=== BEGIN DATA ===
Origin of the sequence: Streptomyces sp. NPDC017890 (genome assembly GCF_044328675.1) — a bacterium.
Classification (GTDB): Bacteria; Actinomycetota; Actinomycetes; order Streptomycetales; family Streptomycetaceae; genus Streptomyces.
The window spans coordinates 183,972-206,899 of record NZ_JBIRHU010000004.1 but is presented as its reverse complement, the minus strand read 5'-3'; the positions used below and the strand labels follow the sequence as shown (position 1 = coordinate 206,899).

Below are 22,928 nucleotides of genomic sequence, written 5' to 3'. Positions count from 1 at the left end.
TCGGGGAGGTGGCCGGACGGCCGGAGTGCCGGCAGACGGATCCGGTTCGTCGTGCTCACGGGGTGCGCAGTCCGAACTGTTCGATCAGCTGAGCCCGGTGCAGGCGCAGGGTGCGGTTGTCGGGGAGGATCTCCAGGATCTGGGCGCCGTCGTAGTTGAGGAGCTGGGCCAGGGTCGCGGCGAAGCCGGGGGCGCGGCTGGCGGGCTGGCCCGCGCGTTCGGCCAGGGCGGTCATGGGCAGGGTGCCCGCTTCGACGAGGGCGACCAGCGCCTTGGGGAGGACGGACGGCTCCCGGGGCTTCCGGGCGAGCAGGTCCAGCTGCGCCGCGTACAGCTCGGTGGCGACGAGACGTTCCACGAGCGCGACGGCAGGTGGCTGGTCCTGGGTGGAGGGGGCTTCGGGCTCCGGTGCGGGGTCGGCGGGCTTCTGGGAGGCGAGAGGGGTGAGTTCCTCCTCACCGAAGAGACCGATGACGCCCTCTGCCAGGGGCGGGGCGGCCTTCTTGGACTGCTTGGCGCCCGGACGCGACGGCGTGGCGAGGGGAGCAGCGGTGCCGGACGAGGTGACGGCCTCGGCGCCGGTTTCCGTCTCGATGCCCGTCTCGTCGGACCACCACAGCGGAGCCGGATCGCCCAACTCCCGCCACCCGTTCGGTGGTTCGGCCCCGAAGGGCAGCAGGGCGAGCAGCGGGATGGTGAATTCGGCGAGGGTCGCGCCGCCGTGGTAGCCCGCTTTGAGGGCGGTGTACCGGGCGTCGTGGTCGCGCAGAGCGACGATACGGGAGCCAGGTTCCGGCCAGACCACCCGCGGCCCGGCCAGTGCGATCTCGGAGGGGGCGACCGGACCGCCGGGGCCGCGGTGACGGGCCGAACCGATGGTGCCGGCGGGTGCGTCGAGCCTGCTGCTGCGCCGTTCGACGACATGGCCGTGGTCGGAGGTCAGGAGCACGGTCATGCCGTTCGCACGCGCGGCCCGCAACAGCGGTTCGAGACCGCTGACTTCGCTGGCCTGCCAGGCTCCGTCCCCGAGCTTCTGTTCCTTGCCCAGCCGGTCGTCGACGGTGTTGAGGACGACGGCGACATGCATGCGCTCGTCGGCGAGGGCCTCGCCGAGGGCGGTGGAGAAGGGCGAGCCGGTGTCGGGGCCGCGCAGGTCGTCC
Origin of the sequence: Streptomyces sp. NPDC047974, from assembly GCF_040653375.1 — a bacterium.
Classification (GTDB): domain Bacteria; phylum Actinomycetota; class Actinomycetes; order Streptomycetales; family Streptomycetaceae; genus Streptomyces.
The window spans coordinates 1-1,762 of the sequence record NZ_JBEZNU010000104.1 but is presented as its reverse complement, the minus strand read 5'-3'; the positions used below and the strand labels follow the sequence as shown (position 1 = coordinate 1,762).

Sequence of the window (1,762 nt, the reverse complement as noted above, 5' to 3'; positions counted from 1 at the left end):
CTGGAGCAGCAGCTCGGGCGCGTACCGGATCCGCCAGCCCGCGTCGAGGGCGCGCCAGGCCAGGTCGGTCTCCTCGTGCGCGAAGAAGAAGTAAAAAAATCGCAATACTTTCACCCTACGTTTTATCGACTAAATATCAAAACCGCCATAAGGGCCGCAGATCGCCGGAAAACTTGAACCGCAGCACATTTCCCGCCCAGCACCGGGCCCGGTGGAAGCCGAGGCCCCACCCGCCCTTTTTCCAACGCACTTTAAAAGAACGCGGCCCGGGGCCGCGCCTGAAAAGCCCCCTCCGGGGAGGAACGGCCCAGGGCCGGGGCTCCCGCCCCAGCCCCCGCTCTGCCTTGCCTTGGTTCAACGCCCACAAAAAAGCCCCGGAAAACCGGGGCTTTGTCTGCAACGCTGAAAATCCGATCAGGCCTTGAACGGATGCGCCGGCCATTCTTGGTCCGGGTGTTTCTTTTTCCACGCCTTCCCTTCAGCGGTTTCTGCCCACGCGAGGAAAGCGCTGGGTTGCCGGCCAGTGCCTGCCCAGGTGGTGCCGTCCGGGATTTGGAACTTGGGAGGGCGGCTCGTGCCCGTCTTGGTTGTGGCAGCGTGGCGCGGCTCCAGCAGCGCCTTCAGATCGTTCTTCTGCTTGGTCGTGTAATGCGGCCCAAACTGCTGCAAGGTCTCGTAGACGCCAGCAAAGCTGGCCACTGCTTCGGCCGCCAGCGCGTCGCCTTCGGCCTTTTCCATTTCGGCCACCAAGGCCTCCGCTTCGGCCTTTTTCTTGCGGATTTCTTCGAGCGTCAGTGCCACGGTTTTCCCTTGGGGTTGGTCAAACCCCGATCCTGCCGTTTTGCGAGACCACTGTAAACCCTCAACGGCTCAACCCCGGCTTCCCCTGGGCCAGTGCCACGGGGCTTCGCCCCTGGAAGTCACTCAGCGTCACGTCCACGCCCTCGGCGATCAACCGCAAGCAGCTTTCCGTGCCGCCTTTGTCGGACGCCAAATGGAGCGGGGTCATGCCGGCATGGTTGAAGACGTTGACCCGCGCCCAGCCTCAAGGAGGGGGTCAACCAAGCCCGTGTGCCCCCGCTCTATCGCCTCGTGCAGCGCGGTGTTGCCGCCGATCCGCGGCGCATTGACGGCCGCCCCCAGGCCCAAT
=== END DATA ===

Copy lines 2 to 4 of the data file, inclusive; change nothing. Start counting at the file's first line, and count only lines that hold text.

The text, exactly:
Classification (GTDB): Bacteria; Actinomycetota; Actinomycetes; order Streptomycetales; family Streptomycetaceae; genus Streptomyces.
The window spans coordinates 183,972-206,899 of record NZ_JBIRHU010000004.1 but is presented as its reverse complement, the minus strand read 5'-3'; the positions used below and the strand labels follow the sequence as shown (position 1 = coordinate 206,899).

Below are 22,928 nucleotides of genomic sequence, written 5' to 3'. Positions count from 1 at the left end.